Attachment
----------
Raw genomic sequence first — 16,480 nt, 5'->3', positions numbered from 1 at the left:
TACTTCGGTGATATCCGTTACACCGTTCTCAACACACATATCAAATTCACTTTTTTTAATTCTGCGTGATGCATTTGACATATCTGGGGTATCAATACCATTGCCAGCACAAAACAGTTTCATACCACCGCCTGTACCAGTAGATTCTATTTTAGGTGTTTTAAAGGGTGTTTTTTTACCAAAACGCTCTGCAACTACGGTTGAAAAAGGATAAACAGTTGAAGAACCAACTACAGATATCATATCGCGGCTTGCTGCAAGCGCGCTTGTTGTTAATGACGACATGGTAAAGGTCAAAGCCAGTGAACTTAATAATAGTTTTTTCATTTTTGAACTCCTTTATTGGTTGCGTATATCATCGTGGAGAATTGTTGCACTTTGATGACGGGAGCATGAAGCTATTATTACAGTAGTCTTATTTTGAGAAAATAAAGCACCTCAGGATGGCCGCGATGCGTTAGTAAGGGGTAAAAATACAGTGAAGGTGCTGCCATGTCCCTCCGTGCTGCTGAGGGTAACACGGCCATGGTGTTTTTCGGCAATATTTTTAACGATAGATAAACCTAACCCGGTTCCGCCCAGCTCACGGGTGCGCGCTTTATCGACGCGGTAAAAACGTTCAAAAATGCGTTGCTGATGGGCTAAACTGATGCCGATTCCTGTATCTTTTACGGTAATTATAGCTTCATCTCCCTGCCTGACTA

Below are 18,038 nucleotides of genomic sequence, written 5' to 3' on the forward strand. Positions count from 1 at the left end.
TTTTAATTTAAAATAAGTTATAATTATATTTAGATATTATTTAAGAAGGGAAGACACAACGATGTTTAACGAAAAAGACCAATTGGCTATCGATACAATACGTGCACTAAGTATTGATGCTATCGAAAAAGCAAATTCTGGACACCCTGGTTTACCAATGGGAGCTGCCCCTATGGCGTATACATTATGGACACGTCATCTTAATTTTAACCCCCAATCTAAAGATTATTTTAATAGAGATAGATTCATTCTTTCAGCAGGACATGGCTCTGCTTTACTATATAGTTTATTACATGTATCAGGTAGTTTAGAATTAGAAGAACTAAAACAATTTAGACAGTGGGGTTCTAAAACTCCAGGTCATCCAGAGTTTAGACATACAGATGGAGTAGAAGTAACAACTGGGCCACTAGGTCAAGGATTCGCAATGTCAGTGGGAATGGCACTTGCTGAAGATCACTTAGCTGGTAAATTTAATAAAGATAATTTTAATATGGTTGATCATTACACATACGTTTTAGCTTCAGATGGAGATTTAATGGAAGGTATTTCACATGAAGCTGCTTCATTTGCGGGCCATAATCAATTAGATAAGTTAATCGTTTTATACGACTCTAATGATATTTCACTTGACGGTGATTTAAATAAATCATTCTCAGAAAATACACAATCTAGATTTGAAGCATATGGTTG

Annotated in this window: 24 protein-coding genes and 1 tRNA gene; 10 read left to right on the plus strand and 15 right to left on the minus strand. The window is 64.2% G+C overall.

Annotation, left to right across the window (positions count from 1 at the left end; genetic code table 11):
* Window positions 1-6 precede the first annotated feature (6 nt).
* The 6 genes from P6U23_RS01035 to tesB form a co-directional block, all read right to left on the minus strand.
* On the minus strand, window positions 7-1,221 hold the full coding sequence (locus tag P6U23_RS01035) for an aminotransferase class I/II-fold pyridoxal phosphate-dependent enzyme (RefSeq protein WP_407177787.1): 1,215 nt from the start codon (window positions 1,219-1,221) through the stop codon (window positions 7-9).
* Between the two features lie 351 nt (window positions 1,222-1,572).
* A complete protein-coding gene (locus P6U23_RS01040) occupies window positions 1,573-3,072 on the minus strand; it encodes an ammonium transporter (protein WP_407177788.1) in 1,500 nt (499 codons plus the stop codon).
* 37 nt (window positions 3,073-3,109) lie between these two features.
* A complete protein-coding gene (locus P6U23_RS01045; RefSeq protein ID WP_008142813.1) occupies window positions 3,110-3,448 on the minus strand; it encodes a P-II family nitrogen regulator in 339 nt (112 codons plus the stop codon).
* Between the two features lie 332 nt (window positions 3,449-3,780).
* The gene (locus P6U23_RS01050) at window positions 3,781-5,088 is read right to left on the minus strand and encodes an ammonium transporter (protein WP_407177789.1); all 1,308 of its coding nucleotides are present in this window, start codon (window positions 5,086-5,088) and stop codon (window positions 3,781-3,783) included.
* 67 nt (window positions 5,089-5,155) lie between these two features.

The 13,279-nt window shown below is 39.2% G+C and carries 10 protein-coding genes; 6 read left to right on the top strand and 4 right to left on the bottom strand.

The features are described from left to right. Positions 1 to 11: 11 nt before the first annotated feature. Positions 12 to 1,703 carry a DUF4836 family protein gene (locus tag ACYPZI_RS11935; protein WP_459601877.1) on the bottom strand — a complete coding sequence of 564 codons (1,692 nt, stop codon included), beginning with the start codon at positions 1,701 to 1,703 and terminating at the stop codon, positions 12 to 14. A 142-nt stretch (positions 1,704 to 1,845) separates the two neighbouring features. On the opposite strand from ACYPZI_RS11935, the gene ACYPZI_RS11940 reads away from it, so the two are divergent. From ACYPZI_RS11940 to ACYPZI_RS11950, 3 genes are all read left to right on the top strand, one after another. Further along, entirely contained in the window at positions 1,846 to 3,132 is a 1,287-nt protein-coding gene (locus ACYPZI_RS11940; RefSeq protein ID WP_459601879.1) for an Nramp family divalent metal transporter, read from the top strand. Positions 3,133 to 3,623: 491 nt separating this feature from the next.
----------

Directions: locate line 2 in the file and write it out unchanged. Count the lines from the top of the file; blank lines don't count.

TACTTCGGTGATATCCGTTACACCGTTCTCAACACACATATCAAATTCACTTTTTTTAATTCTGCGTGATGCATTTGACATATCTGGGGTATCAATACCATTGCCAGCACAAAACAGTTTCATACCACCGCCTGTACCAGTAGATTCTATTTTAGGTGTTTTAAAGGGTGTTTTTTTACCAAAACGCTCTGCAACTACGGTTGAAAAAGGATAAACAGTTGAAGAACCAACTACAGATATCATATCGCGGCTTGCTGCAAGCGCGCTTGTTGTTAATGACGACATGGTAAAGGTCAAAGCCAGTGAACTTAATAATAGTTTTTTCATTTTTGAACTCCTTTATTGGTTGCGTATATCATCGTGGAGAATTGTTGCACTTTGATGACGGGAGCATGAAGCTATTATTACAGTAGTCTTATTTTGAGAAAATAAAGCACCTCAGGATGGCCGCGATGCGTTAGTAAGGGGTAAAAATACAGTGAAGGTGCTGCCATGTCCCTCCGTGCTGCTGAGGGTAACACGGCCATGGTGTTTTTCGGCAATATTTTTAACGATAGATAAACCTAACCCGGTTCCGCCCAGCTCACGGGTGCGCGCTTTATCGACGCGGTAAAAACGTTCAAAAATGCGTTGCTGATGGGCTAAACTGATGCCGATTCCTGTATCTTTTACGGTAATTATAGCTTCATCTCCCTGCCTGACTA